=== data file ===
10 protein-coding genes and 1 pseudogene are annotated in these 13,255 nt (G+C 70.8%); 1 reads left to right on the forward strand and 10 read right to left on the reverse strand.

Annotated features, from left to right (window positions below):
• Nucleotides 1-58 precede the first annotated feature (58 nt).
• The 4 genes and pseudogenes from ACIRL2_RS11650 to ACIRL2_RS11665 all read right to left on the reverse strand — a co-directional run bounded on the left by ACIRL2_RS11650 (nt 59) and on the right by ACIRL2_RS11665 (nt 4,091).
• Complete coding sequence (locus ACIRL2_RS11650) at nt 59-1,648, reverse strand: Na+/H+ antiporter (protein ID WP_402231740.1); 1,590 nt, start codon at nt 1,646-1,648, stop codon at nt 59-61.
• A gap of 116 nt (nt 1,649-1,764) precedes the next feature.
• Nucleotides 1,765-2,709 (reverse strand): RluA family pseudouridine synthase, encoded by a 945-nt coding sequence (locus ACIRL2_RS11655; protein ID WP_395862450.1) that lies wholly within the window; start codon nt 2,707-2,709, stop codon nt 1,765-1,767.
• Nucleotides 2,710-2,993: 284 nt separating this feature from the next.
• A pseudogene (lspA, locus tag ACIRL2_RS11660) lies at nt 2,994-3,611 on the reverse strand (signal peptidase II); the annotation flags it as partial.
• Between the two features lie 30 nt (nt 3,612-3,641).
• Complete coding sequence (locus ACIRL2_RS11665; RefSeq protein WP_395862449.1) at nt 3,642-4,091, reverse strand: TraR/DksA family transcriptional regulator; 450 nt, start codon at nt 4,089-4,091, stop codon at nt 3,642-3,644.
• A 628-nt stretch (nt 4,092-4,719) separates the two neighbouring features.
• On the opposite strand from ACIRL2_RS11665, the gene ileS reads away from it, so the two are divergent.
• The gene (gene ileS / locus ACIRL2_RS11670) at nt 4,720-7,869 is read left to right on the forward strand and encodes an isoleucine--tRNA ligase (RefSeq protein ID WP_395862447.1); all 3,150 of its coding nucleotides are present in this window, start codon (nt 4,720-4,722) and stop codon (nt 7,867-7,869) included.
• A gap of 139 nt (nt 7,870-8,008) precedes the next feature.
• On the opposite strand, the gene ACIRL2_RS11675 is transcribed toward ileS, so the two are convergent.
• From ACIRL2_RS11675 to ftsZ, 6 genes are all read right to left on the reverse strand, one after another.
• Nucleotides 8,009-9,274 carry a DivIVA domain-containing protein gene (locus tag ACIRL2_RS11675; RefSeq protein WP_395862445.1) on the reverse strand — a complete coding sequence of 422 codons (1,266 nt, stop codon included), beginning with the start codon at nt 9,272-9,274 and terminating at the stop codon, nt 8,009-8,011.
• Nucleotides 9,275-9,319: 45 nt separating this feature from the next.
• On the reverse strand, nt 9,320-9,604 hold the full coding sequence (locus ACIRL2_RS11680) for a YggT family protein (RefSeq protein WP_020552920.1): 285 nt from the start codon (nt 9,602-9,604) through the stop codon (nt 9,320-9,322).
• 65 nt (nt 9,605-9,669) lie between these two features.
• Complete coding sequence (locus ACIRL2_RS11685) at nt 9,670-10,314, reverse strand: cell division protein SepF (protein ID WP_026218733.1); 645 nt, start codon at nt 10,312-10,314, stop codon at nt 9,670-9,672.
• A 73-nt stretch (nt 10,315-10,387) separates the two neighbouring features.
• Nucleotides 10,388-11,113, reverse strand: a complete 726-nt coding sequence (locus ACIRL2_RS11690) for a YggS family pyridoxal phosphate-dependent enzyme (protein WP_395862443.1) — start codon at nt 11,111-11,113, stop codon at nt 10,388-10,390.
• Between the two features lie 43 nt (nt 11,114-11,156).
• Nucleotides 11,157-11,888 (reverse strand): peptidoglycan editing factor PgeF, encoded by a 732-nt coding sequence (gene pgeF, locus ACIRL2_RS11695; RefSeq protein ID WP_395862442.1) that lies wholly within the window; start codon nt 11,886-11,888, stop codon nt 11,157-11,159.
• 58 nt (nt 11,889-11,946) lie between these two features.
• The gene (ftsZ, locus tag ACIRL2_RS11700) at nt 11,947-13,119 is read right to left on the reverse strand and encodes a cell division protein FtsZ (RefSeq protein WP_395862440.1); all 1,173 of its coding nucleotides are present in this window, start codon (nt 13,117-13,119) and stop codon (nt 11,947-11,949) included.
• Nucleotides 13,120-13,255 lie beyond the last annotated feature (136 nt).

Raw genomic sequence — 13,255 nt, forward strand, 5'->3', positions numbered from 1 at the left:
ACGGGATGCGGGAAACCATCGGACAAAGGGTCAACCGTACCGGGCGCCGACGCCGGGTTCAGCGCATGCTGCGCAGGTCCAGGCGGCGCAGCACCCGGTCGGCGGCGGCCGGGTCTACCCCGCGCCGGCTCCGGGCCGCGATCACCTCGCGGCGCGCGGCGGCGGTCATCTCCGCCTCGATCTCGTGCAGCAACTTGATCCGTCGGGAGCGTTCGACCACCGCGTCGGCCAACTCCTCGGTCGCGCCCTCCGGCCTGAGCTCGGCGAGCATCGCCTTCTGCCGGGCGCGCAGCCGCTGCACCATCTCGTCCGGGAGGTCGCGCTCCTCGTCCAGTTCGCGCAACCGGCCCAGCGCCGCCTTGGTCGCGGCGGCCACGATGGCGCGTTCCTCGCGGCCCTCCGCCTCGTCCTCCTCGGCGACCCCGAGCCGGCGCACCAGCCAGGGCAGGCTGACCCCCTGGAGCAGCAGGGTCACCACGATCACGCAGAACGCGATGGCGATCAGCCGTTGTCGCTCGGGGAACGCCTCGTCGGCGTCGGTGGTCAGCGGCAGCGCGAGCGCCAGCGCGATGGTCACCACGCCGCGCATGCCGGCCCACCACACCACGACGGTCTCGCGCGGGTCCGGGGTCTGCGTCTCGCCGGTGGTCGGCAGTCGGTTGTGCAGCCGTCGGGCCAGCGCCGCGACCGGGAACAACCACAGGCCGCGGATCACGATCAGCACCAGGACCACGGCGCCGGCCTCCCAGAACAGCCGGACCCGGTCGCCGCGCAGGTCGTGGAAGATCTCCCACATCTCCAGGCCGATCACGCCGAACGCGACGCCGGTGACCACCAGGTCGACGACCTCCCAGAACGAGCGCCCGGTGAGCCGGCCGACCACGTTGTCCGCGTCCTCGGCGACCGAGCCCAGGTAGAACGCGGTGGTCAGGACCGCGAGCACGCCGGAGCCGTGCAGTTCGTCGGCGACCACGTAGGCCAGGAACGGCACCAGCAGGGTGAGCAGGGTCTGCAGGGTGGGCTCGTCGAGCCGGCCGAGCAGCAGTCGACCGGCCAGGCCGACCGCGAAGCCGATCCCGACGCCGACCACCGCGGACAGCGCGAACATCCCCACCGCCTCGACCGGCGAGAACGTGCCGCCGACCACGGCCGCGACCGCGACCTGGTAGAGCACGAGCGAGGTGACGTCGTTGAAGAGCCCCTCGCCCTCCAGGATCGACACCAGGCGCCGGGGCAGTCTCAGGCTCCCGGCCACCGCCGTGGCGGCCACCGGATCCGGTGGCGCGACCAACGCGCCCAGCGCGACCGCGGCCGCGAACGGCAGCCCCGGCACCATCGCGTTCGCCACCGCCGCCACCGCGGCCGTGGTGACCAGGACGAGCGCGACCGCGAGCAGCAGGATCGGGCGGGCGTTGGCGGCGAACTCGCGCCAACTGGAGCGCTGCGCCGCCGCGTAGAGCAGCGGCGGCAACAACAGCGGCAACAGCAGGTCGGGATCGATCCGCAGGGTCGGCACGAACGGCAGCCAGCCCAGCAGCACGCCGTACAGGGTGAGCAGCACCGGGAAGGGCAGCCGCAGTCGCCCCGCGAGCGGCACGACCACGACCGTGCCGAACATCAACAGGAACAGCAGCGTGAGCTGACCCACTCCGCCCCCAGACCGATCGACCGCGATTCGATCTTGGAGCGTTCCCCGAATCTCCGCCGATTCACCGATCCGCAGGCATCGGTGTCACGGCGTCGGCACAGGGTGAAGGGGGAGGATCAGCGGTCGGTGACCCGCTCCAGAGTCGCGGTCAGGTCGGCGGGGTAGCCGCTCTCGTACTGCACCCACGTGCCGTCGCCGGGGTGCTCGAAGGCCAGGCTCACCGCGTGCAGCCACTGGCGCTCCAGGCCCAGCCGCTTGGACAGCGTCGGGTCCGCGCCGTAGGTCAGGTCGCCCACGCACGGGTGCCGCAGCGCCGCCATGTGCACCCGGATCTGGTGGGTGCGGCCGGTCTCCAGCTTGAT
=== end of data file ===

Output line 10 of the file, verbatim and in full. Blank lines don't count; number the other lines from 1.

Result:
• Between the two features lie 30 nt (nt 3,612-3,641).